- Unbeliebable: White House turns Bieber petition response into immigration screed
- Obama signs law denying Iran ambassador’s visa, but says law is ‘advisory’
- Mich. judge to laughing convicted killer: ‘I hope you die in prison’
- Man charged in Kansas City-area highway shootings
- Keystone XL pipeline still on hold after State Dept. decision
- Fla. man charged with killing 16-month-old son to play Xbox undisturbed
- Drones from the deep: Pentagon develops ocean-floor attack robots
- Michigan mayor slaps back atheists’ try to erect ‘reason station’ at city hall
- PHILLIPS: Where is the conservative establishment?
- 7.5-magnitude earthquake shakes southern Mexico
Teachers don’t want to carry guns in the classroom, poll says
As Vice President Joseph Biden’s gun violence task force readies its recommendations, a new poll Tuesday shows the nation’s teachers aren’t interested in carrying guns into the classroom to protect themselves and their students.
A survey by the National Education Association, a labor union representing about 3 million educators, found that only 22 percent of teachers “favor a proposal to allow teachers or other school employees to receive firearms training and allow them to carry firearms in schools.”
Nearly 70 percent oppose it, including 61 percent who said they strongly disagree with the idea, which has been floated by Virginia Gov. Bob McDonnell and others who believe armed school personnel could reduce the risk of shootings or other violent events.
But the poll does show strong support for background checks and other measures.
More than three-fourths of teachers said they favor a ban on assault weapons, and 69 percent favor a ban on high-capacity clips. Both ideas have been floated by Democrats and gun-control activists in the weeks since the tragic shooting at Sandy Hook Elementary School in Newtown, Conn.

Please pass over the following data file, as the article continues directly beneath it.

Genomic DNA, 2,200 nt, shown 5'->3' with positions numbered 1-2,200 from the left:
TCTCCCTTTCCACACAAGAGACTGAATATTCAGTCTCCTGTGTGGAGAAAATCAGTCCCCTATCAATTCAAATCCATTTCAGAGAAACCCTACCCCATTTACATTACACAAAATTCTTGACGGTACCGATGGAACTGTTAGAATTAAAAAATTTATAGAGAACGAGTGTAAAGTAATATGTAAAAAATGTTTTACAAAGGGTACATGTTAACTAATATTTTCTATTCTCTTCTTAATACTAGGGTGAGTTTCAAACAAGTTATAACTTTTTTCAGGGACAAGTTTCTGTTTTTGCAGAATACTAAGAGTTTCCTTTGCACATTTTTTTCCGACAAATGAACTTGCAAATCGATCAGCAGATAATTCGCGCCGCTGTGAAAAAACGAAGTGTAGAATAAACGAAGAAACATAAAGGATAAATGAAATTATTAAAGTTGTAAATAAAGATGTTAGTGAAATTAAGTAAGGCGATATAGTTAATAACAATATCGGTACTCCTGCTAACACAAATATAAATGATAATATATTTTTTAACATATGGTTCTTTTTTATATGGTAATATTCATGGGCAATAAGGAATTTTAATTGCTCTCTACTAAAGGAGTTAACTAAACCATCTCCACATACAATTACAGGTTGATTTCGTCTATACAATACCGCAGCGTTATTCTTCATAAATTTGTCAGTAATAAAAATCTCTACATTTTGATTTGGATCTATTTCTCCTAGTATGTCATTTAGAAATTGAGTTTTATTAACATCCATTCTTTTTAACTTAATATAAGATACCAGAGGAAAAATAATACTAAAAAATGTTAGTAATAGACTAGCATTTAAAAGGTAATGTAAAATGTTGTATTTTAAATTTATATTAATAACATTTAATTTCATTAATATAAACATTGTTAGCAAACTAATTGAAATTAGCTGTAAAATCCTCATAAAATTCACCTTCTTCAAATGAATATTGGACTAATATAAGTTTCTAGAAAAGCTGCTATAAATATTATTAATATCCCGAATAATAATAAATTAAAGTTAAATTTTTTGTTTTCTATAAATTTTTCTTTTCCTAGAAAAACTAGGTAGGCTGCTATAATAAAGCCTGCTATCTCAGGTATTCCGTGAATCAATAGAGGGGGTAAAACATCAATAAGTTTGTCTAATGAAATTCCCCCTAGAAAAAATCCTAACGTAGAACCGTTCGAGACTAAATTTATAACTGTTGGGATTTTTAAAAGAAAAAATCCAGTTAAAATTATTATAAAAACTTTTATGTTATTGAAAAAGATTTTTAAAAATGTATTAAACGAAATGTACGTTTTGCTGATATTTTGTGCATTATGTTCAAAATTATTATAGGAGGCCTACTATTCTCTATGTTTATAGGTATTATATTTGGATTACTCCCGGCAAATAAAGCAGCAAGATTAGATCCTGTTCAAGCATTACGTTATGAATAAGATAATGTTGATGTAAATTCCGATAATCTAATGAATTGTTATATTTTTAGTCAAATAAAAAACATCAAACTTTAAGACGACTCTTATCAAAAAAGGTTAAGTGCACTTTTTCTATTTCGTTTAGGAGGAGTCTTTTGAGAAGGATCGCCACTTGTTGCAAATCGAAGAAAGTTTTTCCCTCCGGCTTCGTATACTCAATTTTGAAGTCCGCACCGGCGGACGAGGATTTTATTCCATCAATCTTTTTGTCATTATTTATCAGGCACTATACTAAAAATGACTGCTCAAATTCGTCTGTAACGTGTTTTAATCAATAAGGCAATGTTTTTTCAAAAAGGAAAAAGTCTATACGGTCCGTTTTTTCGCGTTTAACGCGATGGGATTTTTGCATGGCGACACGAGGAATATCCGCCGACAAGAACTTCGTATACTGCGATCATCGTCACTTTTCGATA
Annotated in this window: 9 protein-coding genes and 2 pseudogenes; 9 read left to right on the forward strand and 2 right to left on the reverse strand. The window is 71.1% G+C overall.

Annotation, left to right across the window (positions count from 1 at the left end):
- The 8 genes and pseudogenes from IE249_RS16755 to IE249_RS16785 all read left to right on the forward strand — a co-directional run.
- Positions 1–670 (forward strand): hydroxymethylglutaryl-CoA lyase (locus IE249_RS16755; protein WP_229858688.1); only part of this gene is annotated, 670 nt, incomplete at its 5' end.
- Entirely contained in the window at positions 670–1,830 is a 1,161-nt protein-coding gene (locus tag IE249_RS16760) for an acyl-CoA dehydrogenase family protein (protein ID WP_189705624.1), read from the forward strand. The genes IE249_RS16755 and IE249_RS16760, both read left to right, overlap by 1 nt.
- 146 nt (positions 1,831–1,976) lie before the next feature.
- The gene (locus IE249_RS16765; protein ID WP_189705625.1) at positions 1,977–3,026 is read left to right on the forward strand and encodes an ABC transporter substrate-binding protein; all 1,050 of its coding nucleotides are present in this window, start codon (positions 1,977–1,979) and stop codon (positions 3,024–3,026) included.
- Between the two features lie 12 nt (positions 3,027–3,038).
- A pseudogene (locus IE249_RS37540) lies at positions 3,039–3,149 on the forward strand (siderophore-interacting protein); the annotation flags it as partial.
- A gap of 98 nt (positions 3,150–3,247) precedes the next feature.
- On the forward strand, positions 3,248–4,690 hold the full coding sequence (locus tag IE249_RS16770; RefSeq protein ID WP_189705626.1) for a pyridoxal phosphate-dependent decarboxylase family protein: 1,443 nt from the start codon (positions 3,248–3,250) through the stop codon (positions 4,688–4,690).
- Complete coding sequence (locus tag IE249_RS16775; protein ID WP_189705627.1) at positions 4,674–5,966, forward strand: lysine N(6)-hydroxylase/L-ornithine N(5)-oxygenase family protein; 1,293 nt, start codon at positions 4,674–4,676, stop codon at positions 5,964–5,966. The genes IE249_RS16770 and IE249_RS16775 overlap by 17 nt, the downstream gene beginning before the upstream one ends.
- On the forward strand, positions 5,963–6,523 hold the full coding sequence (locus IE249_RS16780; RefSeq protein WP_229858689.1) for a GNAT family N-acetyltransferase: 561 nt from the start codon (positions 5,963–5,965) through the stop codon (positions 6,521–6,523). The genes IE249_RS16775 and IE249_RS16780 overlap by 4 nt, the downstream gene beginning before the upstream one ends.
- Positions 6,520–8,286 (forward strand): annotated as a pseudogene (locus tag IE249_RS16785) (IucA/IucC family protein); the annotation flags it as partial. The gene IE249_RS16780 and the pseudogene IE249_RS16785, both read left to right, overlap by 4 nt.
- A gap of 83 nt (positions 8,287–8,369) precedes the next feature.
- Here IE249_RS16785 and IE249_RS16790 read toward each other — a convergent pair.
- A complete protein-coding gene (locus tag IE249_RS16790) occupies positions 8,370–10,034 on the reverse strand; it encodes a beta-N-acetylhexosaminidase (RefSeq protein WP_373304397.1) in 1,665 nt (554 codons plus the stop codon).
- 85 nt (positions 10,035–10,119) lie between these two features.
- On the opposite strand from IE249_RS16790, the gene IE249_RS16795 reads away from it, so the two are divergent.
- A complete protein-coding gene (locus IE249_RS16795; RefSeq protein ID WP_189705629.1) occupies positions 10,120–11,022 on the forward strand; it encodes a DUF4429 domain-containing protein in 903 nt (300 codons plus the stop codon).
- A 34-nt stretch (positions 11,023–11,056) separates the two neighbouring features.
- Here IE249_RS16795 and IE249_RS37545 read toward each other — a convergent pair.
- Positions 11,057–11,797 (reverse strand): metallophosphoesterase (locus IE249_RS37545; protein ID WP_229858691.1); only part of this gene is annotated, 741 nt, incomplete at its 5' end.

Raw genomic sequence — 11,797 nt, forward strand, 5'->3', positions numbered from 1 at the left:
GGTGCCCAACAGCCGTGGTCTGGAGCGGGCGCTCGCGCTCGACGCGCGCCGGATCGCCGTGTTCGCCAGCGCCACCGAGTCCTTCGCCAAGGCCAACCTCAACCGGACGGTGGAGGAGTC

Both measures also are likely to be included in Mr. Biden’s recommendations, which are expected to be released today.
“Now more than ever we need to do what is necessary, including enacting stronger laws to prevent gun violence, to make sure every child in our nation’s public schools has a safe and secure learning,” said NEA President Dennis Van Roekel.
© Copyright 2014 The Washington Times, LLC. Click here for reprint permission.
About the Author
Ben Wolfgang covers the White House for The Washington Times.
Before joining the Times in March 2011, Ben spent four years as a political reporter at the Republican-Herald in Pottsville, Pa.
He can be reached at email@example.com.
- Joe Biden's biggest gaffe: VP blowing his 2016 head start
- Obama conciliatory on immigration
- Obama: Conversation with Cantor was 'friendly'
- Obama: 'Our hearts ache' over South Korean ferry tragedy
- Beau Biden announces Delaware gubernatorial bid
Latest Blog Entries
TWT Video Picks
Women losing coverage under Obamacare, too
- Scalia to students on high taxes: At a certain point, 'perhaps you should revolt'
- Former Ranger breaks silence on Pat Tillman death: I may have killed him
- Special Forces' suicide rates hit record levels casualties of 'hard combat'
- Feds approve powdered alcohol; 'Palcohol' available later this year
- Army goes to war with National Guard, seizes Apache attack helicopters
- EDITORIAL: Mark Warner running scared?
- EDITORIAL: Republicans finally fight back in phony 'war on women'
- EDITORIAL: More Lerner smoking-gun emails at IRS
- U.S. Navy to turn seawater into jet fuel
- Critics rail against liberal bias for commencement speakers
Top 10 handguns in the U.S.